WB518 stored in Griffith ahead of being mounted on a pole in the main street. It was taken down from the pole in 1991 and forward fuselage and centre section used to repair VH-HMW/WD828 which had crashed. The damaged parts from -HMW were patched and fitted to the rest of WB518, which was then returned to the pole. Repairs on -HMW were done in the US and it became N518WB. The owner considers the aircraft to be WB518, not WD828.
This photo in the Netherlands national archives seems to have been commissioned by the Dutch navy for some reason, but appears to have been taken in Britain. VT413 was brand new at the given date and the groundcrew are in civilian clothes. It ended as a Firefly U9 target drone in Malta and was shot down by a Supermarine Scimitar in 1961. Photo from: Nationaal Archief (Netherlands)
Despite having endured over 60 years of the vagaries of the Scottish weather, the Royal Navy titles, serial and deck code are still clearly visible on the yellow fuselage sections of Firefly T1 Z2018 which crashed here in 1949. Mysteriously, these large pieces of wreckage lie a considerable distance from the natural cascade line of the main impact point. It is worth remembering that most aircraft wreck sites in Scotland serve as memorials to the aircrew who lost their lives in these flying accidents.
One of a batch delivered to the Royal Australian Navy, this Fairey Firefly was imported in 1971 for the Canadian Warplane Heritage at Hamilton/ON. It is painted to represent one of the Royal Canadian Navy machines operated from aircraft carriers in the 1950s.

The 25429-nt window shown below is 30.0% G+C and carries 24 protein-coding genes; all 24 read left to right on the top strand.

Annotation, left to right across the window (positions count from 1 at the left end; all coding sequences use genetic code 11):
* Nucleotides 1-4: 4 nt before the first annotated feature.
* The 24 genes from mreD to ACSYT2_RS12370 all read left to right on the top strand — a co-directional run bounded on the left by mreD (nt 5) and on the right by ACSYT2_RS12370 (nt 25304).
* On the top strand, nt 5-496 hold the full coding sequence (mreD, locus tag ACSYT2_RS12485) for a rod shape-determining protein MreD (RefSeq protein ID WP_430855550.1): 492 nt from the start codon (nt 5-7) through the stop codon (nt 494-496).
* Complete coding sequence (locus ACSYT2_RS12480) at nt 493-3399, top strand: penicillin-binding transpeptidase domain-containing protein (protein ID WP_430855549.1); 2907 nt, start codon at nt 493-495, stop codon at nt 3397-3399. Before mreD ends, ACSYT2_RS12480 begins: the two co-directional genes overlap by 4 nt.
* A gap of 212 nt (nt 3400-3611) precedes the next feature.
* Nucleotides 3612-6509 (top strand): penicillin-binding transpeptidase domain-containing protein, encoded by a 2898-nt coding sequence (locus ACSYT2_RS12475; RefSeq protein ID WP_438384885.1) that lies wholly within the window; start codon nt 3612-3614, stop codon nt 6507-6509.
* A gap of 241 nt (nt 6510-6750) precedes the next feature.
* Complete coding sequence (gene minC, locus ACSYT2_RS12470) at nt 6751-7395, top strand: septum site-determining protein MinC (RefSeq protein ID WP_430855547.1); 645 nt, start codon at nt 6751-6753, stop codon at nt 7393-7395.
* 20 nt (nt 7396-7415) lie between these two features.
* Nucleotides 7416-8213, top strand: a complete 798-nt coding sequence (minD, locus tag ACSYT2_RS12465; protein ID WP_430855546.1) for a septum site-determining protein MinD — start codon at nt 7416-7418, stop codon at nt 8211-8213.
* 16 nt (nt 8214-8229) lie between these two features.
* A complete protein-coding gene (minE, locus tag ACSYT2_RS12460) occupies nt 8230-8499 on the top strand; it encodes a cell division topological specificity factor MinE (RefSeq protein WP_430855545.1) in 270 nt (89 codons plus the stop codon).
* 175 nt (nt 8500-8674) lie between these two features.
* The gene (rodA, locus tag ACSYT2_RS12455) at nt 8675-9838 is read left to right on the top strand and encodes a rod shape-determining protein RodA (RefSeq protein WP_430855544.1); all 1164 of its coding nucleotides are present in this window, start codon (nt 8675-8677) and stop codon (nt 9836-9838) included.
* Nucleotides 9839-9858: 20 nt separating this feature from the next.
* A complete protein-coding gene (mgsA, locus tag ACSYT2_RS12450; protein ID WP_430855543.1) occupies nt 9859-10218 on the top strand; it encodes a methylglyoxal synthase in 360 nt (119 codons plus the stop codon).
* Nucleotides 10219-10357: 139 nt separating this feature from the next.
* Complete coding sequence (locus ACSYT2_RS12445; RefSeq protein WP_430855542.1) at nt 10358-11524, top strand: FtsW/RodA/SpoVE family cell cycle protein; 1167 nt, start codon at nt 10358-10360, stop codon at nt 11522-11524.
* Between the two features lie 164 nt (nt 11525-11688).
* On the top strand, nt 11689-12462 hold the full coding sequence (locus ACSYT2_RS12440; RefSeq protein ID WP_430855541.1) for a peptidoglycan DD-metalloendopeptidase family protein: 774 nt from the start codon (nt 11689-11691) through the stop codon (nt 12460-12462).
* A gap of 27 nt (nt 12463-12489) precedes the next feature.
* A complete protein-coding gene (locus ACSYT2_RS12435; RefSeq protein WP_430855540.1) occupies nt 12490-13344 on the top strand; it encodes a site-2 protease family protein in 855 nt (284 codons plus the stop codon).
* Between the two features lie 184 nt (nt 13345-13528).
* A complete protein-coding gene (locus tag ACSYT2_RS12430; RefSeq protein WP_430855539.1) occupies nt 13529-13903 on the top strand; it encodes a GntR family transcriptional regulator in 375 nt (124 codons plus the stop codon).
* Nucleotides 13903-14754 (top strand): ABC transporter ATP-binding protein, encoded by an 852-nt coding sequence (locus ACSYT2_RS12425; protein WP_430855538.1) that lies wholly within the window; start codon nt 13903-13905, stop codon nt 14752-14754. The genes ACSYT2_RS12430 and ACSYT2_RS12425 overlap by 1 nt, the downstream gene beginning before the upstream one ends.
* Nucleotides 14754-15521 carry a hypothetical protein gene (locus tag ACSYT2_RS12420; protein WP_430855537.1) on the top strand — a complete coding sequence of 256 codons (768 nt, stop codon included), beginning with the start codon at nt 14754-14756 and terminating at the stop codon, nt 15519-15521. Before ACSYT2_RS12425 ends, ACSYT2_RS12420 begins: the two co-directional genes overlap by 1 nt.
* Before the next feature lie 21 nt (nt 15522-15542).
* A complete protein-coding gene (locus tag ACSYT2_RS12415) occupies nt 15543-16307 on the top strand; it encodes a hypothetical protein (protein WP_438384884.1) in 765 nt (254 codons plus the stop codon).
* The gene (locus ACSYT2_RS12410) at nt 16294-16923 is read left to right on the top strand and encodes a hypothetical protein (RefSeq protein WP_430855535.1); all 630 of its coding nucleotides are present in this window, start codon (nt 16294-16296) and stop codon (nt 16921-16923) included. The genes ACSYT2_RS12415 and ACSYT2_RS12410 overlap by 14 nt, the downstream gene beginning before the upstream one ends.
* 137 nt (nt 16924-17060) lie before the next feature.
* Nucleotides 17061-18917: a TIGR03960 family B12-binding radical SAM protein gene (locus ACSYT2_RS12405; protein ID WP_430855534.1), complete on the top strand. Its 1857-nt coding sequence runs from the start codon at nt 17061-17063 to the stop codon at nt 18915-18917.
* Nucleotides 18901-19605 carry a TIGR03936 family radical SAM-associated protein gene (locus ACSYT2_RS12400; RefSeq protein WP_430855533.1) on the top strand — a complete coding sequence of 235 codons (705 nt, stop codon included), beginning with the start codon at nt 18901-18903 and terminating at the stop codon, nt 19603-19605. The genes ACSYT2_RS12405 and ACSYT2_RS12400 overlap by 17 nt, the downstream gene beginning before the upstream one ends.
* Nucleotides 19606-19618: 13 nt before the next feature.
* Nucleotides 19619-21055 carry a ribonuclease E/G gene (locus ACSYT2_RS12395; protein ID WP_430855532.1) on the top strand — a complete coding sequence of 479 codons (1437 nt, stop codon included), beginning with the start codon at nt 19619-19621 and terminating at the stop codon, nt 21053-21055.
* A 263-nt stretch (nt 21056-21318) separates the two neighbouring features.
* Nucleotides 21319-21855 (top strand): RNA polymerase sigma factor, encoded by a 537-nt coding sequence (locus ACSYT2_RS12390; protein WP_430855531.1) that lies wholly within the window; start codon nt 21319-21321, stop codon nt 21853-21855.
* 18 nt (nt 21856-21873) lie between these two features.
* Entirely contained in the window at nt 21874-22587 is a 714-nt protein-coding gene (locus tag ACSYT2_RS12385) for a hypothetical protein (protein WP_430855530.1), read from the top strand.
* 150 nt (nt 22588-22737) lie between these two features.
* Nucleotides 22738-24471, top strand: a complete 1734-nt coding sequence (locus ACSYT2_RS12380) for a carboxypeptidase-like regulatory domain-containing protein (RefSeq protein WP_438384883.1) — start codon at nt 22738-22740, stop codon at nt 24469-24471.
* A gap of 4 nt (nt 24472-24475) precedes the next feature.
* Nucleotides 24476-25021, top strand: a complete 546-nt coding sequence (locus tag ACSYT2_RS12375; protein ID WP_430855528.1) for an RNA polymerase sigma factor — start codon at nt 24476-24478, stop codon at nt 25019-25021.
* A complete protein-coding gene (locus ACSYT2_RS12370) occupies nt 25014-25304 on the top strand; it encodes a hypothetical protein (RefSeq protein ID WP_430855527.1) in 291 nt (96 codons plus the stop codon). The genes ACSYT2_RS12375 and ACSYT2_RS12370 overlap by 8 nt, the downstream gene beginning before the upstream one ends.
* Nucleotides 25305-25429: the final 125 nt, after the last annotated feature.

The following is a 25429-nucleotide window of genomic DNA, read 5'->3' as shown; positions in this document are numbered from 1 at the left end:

Disposed of in 1960 and found its way to a car yard in the Melbourne suburb of Northcote. Recovered and taken the Berwick airfield, Victoria, but left unrestored. Sold to the Strathallan Collection in Scotland in 1975. Now in the US as N833WD.
The wings are the most recognisable pieces of wreckage of this Royal Navy Firefly T1 which crashed in bad weather on the North-facing slope of Cuidhe Crom on 16 May, 1949. The aircraft, from 766 Squadron, had been flying out of RNAS Fulmar (Lossiemouth) on that fateful day. Both crew members were killed in the accident. The wreckage can be seen from several kilometres away due to the yellow training paint scheme which, remarkably, is still much in evidence over 60 years later.